ARPNET was a system of communication using computers, designed by the U.S. military to move information between battlefields and bases. ARPNET was turned over to the universities, where it morphed into what we know as the Internet, today. While the Internet has brought its share of issues to the human community, there is no doubt that it has revolutionized our communications, world-wide. We carry it in our pockets, shop with it, send photos of our grandchildren, take courses and engage serious academic research. Need information? Just "Google" it! Swords into plowshares?

Again, give credit to the U.S. military who launched and used the first Global Positioning Satellites (G.P.S.) to steer bombs and artillery accurately. Turned over to us, it guides our cars, planes, boats, and steps to specific addresses and coordinates. For those of us who get lost at the drop of a hat, GPS, whether through our car navigation systems, a Garmin, or a cell phone app, is a true godsend. Another spear into a pruning hook?

Why, even the military "Jeep" from World War II resulted in today's all-wheel drive Sports Utility Vehicles (SUVs) that most Americans drive today, making us safer in wintry weather and on wet, slippery roads.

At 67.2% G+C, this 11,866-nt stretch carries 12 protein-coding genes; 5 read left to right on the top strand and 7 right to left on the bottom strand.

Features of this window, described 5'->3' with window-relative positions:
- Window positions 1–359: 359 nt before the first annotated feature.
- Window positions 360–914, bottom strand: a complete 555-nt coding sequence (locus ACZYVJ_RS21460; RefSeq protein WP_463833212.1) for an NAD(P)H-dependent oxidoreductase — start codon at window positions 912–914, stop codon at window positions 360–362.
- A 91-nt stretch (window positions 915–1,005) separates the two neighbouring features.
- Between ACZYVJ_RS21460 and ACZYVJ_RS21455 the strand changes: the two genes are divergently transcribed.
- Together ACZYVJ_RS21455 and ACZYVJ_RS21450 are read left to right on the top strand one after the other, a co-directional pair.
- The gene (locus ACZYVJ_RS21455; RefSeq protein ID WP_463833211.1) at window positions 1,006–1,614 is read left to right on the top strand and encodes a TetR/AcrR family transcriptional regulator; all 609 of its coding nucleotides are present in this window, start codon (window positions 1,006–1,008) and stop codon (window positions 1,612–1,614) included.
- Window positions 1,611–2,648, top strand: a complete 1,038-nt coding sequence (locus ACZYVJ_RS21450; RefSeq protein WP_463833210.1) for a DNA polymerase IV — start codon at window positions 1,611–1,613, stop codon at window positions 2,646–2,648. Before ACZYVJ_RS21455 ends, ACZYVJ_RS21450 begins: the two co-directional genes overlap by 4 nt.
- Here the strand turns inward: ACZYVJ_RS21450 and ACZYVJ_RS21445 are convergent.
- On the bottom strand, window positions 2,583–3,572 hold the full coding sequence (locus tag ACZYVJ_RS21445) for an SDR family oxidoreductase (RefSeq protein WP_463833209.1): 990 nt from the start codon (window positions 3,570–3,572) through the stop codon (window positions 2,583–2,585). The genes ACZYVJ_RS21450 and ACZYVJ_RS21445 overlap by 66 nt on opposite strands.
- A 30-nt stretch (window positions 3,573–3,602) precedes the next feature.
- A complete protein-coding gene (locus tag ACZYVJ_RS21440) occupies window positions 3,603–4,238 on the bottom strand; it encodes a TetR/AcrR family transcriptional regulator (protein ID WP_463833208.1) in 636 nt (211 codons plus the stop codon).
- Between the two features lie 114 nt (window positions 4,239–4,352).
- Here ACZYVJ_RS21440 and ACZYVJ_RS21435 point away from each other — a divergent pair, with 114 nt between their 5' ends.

Mikhail Gorbachev launched reform in the Soviet Union he called "Glasnost." Through his peace overtures to the U.S. and President Reagan, the Soviet Union eventually dissolved into its separate states, and the "Doomsday Clock" was dialed back several hours. My late brother-in-law, who was a corporate attorney, worked for a company that got contracts to go into the Soviet Union to help them hold up their end of a peace accord with the U.S.--the dismantling of a large number of Inter-Continental Ballistic Missiles (ICBMs) with nuclear warheads. After the warheads were removed and their nuclear material re-purposed, the metal of these missiles was melted down and used to make tractors for the farming industry--LITERALLY swords into plowshares! When I suggested to my brother-in-law that he was helping fulfill a biblical prophecy, he was amazed.